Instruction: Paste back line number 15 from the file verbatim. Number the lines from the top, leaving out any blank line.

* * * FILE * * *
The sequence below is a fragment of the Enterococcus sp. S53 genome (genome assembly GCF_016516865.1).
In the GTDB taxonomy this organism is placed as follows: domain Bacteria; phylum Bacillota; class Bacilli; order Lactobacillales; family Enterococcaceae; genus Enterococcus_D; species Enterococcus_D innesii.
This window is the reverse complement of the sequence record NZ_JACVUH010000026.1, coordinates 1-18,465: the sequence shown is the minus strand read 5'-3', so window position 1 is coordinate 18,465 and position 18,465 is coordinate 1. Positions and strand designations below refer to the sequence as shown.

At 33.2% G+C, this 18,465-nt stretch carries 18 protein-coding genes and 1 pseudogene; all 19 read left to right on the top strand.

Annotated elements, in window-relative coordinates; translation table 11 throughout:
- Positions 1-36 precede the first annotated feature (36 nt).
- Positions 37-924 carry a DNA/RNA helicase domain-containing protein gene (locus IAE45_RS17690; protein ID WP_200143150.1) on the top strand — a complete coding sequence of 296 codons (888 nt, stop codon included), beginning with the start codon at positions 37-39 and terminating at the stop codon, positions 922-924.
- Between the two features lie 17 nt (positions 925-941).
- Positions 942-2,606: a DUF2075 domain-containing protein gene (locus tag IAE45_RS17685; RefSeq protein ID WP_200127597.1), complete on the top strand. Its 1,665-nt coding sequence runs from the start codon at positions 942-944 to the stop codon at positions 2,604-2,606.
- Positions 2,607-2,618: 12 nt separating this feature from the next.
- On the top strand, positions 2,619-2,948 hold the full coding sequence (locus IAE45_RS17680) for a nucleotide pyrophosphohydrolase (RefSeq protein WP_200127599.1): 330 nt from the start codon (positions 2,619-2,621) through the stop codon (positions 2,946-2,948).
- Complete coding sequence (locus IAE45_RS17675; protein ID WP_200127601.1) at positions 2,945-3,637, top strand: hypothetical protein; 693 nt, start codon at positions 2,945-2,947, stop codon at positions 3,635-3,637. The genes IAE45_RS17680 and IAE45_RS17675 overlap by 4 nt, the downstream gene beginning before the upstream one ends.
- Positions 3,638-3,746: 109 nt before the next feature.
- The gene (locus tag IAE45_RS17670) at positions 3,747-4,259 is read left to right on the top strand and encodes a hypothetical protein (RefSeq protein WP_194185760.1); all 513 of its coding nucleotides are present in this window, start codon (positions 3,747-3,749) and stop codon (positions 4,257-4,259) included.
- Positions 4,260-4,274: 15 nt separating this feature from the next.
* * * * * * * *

- Positions 4,260-4,274: 15 nt separating this feature from the next.